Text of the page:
Tzereteli was unquestionably head and shoulders above the others. I first met him at the London congress of 1907, when he represented the Social Democratic faction in the Second Duma. Even in those early days, he was a splendid speaker whose moral integrity made a strong appeal. His years of hard-labor in Siberia advanced his political authority. He returned to the revolutionary arena a mature man and immediately took a foremost place among his confrères and allies. He was the only one of my opponents to be taken seriously. But, as is often the case in history, it took a revolution to prove that Tzereteli was not a revolutionary. One had to approach the Russian revolution from the world point of view, rather than from that of Russia, to avoid getting lost in complexities. Yet Tzereteli approached it with the background of his experience in Georgia, supplemented by that in the Second Duma. His political outlook proved to be hopelessly narrow, his education superficially literary. He had a profound respect for liberalism; he viewed the irresistible dynamics of revolution with the eyes of a half-educated bourgeois, terrified for the safety of culture. The awakened masses seemed to him more and more like a mutinous mob. From his very first words, I realized that he was an enemy. Lenin called him a “dullard.” It was cruel, but apt – Tzereteli was a gifted and honest but limited man.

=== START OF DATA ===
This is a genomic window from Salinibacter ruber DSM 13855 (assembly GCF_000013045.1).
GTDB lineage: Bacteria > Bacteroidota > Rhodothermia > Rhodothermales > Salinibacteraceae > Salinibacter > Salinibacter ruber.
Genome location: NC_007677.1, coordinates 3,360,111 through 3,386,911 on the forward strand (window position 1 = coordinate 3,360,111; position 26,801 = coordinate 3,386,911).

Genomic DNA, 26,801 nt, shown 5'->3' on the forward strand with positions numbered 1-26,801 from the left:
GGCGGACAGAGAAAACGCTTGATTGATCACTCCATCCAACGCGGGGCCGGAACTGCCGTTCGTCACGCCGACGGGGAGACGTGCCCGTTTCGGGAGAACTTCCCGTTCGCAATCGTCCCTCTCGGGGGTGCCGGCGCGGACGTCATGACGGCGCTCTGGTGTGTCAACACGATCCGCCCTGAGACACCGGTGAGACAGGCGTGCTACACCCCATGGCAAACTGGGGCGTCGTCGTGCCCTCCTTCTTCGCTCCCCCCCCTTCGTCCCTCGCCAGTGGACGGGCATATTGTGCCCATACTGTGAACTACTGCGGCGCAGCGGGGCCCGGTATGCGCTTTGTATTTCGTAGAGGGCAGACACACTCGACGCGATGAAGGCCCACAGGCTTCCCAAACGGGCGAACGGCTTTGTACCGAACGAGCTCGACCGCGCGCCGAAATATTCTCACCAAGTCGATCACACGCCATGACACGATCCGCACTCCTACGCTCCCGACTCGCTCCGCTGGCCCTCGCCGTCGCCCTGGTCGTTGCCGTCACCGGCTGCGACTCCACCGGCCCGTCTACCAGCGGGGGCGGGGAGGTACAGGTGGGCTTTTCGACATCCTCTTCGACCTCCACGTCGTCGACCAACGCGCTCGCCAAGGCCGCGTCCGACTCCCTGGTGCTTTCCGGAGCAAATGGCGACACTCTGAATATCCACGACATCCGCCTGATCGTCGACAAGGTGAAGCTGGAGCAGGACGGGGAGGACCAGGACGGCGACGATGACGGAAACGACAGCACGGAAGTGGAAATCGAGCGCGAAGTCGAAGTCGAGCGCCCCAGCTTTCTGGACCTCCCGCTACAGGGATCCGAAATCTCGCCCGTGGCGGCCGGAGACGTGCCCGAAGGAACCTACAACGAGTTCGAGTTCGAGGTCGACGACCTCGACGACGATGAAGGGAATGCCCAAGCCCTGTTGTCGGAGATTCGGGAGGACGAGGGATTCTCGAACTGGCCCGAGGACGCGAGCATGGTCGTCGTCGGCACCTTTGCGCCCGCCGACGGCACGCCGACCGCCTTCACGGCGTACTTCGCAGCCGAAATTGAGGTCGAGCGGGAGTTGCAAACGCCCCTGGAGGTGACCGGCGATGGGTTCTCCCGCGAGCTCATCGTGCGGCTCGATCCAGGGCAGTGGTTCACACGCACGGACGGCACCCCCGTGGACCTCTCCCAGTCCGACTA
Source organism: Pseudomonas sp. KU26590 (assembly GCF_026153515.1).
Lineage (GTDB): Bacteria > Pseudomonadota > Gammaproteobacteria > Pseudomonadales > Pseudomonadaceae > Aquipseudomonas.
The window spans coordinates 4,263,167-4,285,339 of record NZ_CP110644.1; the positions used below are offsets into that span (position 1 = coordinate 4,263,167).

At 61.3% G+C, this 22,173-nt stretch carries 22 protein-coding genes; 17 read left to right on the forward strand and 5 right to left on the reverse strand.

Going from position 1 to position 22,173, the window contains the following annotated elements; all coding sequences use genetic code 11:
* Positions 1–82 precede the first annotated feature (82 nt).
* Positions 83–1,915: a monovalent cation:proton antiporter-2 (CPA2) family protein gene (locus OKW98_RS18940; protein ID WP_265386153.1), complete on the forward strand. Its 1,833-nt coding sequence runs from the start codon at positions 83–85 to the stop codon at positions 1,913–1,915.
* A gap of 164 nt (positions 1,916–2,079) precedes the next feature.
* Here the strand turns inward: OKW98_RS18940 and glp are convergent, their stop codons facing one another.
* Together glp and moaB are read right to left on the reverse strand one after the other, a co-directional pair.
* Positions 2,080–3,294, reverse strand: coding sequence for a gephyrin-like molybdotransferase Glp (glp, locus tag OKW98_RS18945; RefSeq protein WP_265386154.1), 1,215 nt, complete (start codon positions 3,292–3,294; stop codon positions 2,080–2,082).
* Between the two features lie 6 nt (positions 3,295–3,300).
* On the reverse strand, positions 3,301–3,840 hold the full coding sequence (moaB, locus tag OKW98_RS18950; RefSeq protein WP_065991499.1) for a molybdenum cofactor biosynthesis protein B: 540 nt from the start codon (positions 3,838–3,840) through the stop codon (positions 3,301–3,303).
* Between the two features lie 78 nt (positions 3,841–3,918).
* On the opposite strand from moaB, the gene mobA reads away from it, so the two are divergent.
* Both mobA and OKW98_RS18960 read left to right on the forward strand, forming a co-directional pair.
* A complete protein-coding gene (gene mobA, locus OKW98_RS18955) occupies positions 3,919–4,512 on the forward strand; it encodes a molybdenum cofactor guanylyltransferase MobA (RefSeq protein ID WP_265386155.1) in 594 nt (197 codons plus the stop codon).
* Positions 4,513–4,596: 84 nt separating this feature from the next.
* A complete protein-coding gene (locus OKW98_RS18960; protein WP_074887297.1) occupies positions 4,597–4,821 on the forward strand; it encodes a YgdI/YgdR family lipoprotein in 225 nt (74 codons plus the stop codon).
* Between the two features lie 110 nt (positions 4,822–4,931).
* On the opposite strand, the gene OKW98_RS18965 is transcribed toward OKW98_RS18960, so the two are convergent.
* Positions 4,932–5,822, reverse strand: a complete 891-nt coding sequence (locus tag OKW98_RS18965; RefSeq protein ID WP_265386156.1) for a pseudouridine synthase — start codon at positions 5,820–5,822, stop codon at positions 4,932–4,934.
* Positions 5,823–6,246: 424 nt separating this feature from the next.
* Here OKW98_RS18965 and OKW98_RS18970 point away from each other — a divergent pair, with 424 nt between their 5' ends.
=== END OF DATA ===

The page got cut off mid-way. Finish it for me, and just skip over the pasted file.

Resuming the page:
Lenin called Kerensky a “petty braggart.” Even now there is little one can add to that. Kerensky was and still is an adventitious figure, a ruling favorite of the historical moment. Every mighty wave of revolution, as it draws in the virgin masses not yet trained to discrimination, inevitably raises on its crest such heroes for a day, heroes who are instantly blinded by their own effulgence. Kerensky followed in the direct line of Father Gapon and Khrustalyov. He personified the accidental in an otherwise continuous causation. His best speeches were merely a sumptuous pounding of water in a mortar. In 1917, the water boiled and sent up steam, and the clouds of steam provided a halo.
L.D. Trotsky, “In Petrograd,” My Life